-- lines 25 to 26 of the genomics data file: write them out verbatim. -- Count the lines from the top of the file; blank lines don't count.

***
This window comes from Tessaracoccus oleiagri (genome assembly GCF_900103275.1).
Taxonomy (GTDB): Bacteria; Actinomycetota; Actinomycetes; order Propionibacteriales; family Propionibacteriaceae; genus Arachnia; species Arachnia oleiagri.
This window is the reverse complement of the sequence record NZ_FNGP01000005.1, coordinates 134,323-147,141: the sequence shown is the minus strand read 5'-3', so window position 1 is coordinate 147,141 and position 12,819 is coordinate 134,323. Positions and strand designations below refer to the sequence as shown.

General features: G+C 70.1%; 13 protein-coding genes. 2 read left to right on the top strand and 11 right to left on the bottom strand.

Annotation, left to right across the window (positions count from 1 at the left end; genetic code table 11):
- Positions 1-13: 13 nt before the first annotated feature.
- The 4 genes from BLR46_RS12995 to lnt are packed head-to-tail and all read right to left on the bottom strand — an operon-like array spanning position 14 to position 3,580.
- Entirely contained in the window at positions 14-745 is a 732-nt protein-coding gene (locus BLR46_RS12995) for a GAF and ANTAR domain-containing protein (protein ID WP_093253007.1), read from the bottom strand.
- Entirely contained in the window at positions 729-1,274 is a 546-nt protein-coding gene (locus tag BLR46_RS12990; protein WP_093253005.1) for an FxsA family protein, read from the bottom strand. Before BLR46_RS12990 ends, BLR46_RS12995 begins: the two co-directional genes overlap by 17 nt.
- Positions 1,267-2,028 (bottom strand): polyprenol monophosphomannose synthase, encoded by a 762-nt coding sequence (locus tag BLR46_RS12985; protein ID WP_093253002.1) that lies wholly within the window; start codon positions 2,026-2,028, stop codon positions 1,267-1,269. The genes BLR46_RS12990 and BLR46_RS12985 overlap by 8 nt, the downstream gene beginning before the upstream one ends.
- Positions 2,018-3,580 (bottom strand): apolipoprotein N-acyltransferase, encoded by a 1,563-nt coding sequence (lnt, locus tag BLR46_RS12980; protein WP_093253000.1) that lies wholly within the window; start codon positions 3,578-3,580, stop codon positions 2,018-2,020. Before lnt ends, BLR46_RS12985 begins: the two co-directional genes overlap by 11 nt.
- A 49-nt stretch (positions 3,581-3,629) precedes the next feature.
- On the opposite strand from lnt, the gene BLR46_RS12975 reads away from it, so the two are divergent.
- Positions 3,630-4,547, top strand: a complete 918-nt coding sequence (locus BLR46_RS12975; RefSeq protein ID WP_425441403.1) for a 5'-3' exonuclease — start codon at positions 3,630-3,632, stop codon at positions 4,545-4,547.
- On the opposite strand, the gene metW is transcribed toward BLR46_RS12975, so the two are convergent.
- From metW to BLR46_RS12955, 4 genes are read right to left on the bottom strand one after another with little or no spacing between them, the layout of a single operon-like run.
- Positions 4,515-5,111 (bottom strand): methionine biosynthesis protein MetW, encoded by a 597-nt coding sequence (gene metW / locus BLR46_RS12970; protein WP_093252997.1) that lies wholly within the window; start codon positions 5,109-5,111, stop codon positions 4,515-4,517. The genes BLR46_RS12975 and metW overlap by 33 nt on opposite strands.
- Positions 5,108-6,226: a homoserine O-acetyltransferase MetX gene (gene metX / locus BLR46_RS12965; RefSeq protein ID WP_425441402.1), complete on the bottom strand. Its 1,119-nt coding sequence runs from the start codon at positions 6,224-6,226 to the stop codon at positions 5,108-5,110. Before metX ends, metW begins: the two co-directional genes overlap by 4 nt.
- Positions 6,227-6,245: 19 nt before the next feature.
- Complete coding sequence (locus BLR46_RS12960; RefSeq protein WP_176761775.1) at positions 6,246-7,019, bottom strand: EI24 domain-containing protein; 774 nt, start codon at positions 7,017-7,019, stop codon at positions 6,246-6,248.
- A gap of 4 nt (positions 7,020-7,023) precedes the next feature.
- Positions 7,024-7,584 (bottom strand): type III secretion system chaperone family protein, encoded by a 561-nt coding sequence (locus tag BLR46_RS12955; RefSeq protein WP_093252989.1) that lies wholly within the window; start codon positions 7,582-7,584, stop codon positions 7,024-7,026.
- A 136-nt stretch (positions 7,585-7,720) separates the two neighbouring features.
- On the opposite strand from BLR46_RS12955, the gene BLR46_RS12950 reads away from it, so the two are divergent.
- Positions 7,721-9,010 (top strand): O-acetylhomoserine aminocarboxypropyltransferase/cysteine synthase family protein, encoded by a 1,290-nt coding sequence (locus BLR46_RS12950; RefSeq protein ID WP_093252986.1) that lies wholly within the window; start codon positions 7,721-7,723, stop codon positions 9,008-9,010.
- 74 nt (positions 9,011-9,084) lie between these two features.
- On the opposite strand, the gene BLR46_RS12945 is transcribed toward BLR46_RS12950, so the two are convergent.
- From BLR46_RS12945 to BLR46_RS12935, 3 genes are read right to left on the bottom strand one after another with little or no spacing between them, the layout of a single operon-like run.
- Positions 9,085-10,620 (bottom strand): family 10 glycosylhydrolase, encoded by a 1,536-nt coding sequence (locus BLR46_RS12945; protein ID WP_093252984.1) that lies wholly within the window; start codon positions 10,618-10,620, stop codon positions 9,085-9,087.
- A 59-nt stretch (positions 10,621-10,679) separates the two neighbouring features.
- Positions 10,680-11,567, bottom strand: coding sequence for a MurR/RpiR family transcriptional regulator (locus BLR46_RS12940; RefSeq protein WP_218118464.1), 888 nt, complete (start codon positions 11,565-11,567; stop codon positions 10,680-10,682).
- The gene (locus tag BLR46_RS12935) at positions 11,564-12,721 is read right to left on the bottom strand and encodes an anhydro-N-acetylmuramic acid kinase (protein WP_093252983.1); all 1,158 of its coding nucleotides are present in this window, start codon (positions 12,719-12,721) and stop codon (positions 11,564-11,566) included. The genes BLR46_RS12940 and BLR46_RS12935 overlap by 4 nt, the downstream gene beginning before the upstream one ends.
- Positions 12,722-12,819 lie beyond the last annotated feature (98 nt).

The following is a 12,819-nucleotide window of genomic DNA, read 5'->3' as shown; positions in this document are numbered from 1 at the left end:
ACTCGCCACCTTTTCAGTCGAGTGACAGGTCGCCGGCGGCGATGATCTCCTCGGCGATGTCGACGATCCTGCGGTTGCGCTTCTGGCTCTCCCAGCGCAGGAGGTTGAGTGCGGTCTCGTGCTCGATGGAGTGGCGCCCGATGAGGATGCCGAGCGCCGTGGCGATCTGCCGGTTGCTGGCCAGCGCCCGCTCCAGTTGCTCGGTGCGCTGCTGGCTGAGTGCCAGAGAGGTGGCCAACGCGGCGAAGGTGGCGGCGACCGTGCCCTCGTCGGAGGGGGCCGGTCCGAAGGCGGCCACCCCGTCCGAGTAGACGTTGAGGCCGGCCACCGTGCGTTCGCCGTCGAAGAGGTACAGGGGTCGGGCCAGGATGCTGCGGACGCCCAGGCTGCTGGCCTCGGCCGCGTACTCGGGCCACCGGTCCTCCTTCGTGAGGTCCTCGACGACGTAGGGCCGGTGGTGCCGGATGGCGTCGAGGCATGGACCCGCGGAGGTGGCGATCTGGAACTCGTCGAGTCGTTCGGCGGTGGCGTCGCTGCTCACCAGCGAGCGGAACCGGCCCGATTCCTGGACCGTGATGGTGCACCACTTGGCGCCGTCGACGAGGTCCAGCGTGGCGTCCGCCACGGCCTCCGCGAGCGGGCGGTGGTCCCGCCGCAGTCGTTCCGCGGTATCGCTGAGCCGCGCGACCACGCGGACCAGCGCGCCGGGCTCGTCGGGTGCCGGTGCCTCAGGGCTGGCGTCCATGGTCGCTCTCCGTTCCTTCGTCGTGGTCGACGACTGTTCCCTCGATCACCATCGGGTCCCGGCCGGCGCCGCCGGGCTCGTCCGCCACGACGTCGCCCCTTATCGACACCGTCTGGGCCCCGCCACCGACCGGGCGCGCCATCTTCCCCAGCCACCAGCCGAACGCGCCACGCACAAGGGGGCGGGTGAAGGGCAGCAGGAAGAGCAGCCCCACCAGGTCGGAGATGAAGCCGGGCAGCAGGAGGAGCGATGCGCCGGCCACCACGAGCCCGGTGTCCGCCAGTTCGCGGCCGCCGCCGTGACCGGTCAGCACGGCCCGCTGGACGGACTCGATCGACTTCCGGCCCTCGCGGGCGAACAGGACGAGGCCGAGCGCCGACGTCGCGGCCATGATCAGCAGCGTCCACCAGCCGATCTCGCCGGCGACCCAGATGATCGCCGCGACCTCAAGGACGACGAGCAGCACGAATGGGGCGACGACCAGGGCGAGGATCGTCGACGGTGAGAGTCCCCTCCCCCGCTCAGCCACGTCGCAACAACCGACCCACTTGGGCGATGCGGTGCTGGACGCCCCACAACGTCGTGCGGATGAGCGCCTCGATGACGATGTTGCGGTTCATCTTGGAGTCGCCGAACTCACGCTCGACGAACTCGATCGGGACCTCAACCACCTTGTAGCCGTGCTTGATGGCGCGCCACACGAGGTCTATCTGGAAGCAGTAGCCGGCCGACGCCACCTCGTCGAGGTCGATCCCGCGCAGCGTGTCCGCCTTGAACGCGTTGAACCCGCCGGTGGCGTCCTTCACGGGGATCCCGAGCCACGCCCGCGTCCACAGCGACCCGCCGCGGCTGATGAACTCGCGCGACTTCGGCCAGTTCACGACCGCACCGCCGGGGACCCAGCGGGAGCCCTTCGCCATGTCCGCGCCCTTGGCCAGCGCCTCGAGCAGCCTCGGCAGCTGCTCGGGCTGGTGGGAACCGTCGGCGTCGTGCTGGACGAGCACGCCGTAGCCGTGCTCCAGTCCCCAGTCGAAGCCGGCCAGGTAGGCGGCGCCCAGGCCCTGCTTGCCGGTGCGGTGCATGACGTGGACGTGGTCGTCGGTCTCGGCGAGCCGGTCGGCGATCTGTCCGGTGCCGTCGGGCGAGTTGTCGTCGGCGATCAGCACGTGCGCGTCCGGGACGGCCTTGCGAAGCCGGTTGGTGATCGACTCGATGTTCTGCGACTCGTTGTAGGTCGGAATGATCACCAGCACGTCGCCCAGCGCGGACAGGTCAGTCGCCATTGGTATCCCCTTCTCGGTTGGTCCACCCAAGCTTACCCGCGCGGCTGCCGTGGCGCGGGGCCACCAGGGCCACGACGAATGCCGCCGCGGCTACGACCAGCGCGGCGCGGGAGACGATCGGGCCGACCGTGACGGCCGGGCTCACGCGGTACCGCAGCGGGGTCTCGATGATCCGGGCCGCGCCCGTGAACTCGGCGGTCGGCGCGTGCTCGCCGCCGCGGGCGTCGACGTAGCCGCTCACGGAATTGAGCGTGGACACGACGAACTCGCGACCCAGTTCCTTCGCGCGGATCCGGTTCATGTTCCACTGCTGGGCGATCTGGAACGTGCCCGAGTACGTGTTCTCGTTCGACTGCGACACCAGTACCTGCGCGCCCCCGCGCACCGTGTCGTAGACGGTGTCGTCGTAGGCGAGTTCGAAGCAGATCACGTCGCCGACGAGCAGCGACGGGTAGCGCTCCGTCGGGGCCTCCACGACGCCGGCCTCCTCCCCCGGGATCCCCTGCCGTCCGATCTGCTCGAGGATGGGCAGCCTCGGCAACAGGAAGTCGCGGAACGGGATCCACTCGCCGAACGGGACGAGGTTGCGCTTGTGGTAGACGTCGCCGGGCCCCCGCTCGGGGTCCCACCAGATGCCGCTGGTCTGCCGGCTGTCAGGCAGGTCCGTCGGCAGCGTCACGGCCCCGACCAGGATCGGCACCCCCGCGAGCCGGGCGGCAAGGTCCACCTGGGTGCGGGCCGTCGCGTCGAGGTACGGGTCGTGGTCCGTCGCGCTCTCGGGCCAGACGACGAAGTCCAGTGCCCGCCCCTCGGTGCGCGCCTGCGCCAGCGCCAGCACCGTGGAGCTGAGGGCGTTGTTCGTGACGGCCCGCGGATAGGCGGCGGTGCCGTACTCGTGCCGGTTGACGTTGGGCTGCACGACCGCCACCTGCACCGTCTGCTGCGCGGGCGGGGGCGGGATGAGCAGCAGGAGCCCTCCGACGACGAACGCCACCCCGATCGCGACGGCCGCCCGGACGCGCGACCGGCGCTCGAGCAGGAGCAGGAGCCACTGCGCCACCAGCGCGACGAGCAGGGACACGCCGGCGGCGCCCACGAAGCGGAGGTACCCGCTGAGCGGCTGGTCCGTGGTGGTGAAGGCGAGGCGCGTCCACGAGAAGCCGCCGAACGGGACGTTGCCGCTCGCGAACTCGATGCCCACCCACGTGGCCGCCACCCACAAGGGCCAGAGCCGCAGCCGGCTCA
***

- Positions 7,721-9,010 (top strand): O-acetylhomoserine aminocarboxypropyltransferase/cysteine synthase family protein, encoded by a 1,290-nt coding sequence (locus BLR46_RS12950; RefSeq protein ID WP_093252986.1) that lies wholly within the window; start codon positions 7,721-7,723, stop codon positions 9,008-9,010.
- 74 nt (positions 9,011-9,084) lie between these two features.